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Dynasty, the Royal Family, with all Religious Superstition, and form a its branches, have expatriated thein- Confederacy with the Protestant kingselves ; and the whole populatiou is doins of Sweden and Deninark, in in a manner amalgumied with our proceed " like a whirlwind" against

Ecclesiasticks, as well as Lay- the same infidei power. Dan. xi, ver, men, are there armed in defence of 40. their Liberties ; and the regul tion It will hardly be necessary to point adopted, of placing the Portuguese out the line of conduct, which, during army under the discipline of British these great events, England ought to Officers, considering every man there' pursue. If we continue to act, in the fit to bear arms is at prescata soldier, present awful War of Nations, un must operate a change in national principles of self-defence, and not of sentiment. If the present successes aggression, having a proper sense of continue, we may suppose this nation, the Divine Protection hitherto afo once so conspicuous in History, and forded us; we need not fear, from the who, at the discovery of the Cape of tenor of Sacred Prophecy, the corGood Hope, carried the Christian tinuance of it; and we may encourage Religion into their settlements in the the hope, of being the “ maritime East, may prove the Southern king nation, whose shadowing sails will dom, which is w to make his push at be spread for the restoration of the Antichrist." Dan. xi. ver. 40.

Jews in a converted state to the baThis train of thinking must afford bitation of their ancestors.” Faber, comfortable reflections to those, who vol. I. p. 182. are duly impressed with the awful Yours, &c. THEOSEBES. scenes at present passing in review * As Mr. Faber will probably before us; though I fear the genera- these observations, I would lity of mankind, Politicians espe- strongly recommend to him a public cially, are still flattering themselves cation of his excellent work, in aq with the restoration of the French abridged stale, in Latin, for circulaMonarchy. If, however, the present tion on the Coutinent. The Vulgate Ruler of France, with his Vassal So- would supply the text; and the vereigns, constitute the Antichristian amendments from the Hebrew, by power described in Sacred Scripture, Mede, Newton, Lowth, Horsley, we are from thence assured, that &c. &c. should be put as notes at much yet remains to be done. The the bottom of the page. recent matrimonial alliance between France and Austria, and the announced pregnancy of the Empress of France, Mr. URBAN,

Oci. 30. are indications.des the prolongation Arestan al cepilch e lantaire Baffled in his attempts on the Penin- our country, is just elapsed, a fer sula, Buonaparte, with his Imperial reflections on the occasion will avi, Ally, will probably proceed to the I hope, be deemed improper. East, and invade the territories of the It was a proud sensation which ile Graud Scignior, who, from the nature whole Empire felt, in beholding in the of his government, will not be able to fiftieth year of his reign å respected oppose effectual resistance ; and the Monarch, firinly seated on the throne downfall of Mohammedism will of his ancestors, surrounded by all quickly follow that of the Papacy *. the splendour of Royalty, but far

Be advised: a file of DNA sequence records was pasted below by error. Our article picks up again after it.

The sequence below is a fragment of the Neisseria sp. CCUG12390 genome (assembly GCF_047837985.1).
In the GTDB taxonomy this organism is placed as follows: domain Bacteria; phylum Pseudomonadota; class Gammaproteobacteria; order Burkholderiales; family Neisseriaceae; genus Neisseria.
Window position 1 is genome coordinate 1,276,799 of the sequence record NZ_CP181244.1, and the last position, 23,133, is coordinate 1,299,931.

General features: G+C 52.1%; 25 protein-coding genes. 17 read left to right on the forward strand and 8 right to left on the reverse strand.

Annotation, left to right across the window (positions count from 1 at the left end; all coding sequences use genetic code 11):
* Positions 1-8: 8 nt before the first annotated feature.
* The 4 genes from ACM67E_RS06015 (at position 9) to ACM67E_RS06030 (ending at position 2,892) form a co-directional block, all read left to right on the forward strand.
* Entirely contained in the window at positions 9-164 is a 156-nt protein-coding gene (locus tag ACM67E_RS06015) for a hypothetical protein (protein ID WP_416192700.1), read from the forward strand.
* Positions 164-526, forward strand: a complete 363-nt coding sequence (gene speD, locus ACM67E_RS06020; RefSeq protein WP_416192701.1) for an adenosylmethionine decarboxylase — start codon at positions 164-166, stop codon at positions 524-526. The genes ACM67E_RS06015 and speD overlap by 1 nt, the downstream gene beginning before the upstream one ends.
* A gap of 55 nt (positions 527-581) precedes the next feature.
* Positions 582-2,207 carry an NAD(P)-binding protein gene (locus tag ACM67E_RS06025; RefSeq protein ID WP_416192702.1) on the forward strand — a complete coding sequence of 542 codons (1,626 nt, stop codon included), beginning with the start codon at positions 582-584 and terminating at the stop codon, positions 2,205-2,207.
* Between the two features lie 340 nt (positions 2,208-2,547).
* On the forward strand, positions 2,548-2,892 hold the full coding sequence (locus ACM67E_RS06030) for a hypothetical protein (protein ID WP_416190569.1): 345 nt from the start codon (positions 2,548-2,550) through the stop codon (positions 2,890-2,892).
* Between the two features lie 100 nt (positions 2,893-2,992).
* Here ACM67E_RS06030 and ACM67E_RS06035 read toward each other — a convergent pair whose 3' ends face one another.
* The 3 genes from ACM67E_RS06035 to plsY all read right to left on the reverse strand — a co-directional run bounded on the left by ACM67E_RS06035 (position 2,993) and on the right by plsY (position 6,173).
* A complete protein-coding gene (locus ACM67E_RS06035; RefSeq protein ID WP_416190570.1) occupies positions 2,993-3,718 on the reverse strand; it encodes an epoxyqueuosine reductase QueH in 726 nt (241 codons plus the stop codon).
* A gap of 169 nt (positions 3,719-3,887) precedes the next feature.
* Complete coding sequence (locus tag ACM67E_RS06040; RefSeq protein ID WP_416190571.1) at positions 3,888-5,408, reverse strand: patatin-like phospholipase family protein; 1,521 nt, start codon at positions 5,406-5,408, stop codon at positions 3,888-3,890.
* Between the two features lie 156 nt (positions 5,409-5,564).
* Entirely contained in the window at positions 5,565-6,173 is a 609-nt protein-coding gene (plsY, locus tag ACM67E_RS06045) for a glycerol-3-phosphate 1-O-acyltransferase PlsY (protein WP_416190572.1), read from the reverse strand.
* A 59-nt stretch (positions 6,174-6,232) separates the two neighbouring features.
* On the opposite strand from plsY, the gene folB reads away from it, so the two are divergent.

" The King of the North” can eclipsing that splendour by the more hardiy be mistaken. While Anti- endearing lustre of a virtuous life, christ is carrying on, as above, his reigning in the hearts and affections designs, and destroying that mights of his people, and looking beyond fabrick of Superstition, the religion this sublunary scene for that glory of Mahomet, we may indulge a hope, which is to last for ever.

It was a that the Empire of Russia may be sensation which will not terminate roused from its present abject state of with the year itself. It naturally

causes the mind to look up with gra* Popery may be said to he now ex

titude to that beneficence which has tinct ; as the Pope is a vassal of Buona. perunitted, in these unsettled times, parte's, and the Ecclesiastical States are so fair a picture to be presented to parcelled out into separate Dukedoms,

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stronger and stronger on every Bri- for her own. Too proud to be pertish bosom, that sacred principle, suaded, too presumptuous to be cauwhich Heaven itself implanted in the tious, he may be restrained by nobreast ofman, the Love of his Country: thing short of the actual conviction, and to admonish us, that, as on this that the resolution of Britain, of country Heaven has showered down which fier warriors have multiplied its blessings with a liberal hand, proofs upon him abroad, will exert Gratitude ought to evince itself by itself with redoubled vigour here. correspondent actions. Let then the Alis appearance here would rouze a Jubilee year be a rallying point to Nation into Warriors. Let us not be our reflections. Let us look back wanting to ourselves : let us shew upon it as the period from whence we him, that we are neither to be deluded date the commencement of a grati- by the specious overtures of hollow tude more strenuous, and more ear- insincerity, nor intimidated by the nest than before. Let us remember furious ebullitions of yiudictive methat mercy has bestowed, and not